Cloud-wave coupling

Group Leader: Claudia Stephan


The cloud-wave coupling group studies feedbacks between convection and small-scale atmospheric waves, in particular gravity waves, to understand their role in shaping patterns of clouds and precipitating convection. Interactions between waves and convection are not well represented in contemporary climate models and could contribute to the disconcerting diversity of climate models at simulating tropical convection.

Convective sources often excite a discrete wave spectrum. Yet, gravity waves can propagate over large distances and interfere with each other. The spectral composition of the wave background and its effects on cloud statistics is not well understood. One of our scientific goals is a systematic assessment of the ambient tropospheric wave background.

We are interested in shallow as well as deep convection. In particular, we aim to understand how much of their structure shallow cumulus clouds owe to the existence of other clouds. Our group studies the spatial and temporal evolution of convective cells in a multi-cellular environment, which is partly governed by the coupling between convective cells and wave modes in the boundary layer and the free troposphere.
 
Another topic of interest is convective organization. The heating released by deep convection is strong enough to organize surrounding convection. Shallow and deep ducted gravity waves can promote the growth of shallow convection into long-lived convective bands. We identify events of organized convection to investigate how wave-mediated perturbations contributed to their organization.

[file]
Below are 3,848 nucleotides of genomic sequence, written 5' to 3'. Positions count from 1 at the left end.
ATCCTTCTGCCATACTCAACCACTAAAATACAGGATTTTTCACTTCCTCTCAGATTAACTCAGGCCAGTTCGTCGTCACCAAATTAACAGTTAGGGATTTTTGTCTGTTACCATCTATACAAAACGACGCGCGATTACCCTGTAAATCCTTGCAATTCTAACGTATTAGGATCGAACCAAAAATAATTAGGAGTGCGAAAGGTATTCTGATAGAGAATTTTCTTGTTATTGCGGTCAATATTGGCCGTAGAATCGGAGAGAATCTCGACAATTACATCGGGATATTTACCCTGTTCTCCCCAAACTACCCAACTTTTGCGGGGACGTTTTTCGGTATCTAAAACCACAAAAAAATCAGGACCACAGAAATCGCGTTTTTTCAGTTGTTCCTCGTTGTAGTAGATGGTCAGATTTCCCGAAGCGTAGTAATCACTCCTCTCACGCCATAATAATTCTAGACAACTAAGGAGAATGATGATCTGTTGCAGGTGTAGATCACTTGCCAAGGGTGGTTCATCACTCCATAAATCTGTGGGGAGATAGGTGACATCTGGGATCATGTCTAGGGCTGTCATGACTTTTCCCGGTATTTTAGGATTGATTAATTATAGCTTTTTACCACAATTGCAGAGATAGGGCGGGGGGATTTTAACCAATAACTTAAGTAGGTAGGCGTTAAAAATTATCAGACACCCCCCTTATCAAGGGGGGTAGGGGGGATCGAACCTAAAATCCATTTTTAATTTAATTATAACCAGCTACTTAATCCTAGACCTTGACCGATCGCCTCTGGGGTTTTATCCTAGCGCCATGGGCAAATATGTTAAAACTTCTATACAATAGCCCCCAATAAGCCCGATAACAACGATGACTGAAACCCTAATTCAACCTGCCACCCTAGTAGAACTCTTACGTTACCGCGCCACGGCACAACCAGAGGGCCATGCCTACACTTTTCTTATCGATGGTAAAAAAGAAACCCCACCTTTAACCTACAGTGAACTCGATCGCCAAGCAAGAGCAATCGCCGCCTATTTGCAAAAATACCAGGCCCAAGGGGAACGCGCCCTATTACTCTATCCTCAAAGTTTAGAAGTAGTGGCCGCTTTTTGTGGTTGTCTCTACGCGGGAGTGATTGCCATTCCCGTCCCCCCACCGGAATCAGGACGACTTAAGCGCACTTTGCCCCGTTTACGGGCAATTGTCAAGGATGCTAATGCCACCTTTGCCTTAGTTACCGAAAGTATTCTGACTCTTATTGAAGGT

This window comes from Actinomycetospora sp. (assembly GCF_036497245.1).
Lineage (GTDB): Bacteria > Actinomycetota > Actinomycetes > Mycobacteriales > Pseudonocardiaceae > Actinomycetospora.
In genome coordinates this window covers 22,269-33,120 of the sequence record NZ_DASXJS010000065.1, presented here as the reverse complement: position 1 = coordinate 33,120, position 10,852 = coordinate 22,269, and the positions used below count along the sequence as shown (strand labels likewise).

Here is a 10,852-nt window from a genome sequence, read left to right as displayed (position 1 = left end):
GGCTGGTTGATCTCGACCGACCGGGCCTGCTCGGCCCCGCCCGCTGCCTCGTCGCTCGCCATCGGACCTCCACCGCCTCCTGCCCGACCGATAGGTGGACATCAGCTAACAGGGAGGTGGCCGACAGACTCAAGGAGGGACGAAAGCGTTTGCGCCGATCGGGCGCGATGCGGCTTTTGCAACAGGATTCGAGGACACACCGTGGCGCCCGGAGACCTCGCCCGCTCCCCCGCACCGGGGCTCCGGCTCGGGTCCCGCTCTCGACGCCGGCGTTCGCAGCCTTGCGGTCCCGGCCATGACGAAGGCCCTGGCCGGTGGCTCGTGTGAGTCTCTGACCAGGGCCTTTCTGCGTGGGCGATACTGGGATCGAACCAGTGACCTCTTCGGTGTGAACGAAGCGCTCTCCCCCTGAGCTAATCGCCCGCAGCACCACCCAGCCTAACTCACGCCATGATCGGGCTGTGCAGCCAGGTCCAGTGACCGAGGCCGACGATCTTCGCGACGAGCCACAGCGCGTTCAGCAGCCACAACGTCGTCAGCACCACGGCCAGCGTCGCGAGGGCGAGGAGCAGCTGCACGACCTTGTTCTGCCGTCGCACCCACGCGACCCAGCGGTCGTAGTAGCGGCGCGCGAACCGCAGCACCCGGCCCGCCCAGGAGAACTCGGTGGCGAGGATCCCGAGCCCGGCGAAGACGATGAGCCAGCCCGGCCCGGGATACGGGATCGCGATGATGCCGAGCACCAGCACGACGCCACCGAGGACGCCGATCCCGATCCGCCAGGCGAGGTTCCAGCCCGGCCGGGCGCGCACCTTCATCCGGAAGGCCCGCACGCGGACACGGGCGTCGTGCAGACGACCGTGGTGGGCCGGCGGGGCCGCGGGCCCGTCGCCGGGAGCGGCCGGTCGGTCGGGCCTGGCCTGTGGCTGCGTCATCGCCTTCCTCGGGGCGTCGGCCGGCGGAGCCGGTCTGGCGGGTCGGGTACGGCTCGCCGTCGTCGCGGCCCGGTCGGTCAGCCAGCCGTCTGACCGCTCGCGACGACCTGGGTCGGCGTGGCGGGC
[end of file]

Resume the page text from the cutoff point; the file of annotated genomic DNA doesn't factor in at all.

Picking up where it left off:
We use satellite and radar observations to resolve the lifecycle of clouds as well as in situ measurements that are analyzed for the presence of gravity waves. Our research relies heavily on numerical experiments using a hierarchy of models. These include cloud-resolving simulations of ICON as well as several idealized configurations of the model to isolate or exclude physical processes. These targeted experiments let us identify wave sources and isolate waves to study their propagation and interaction with their environment at the process level.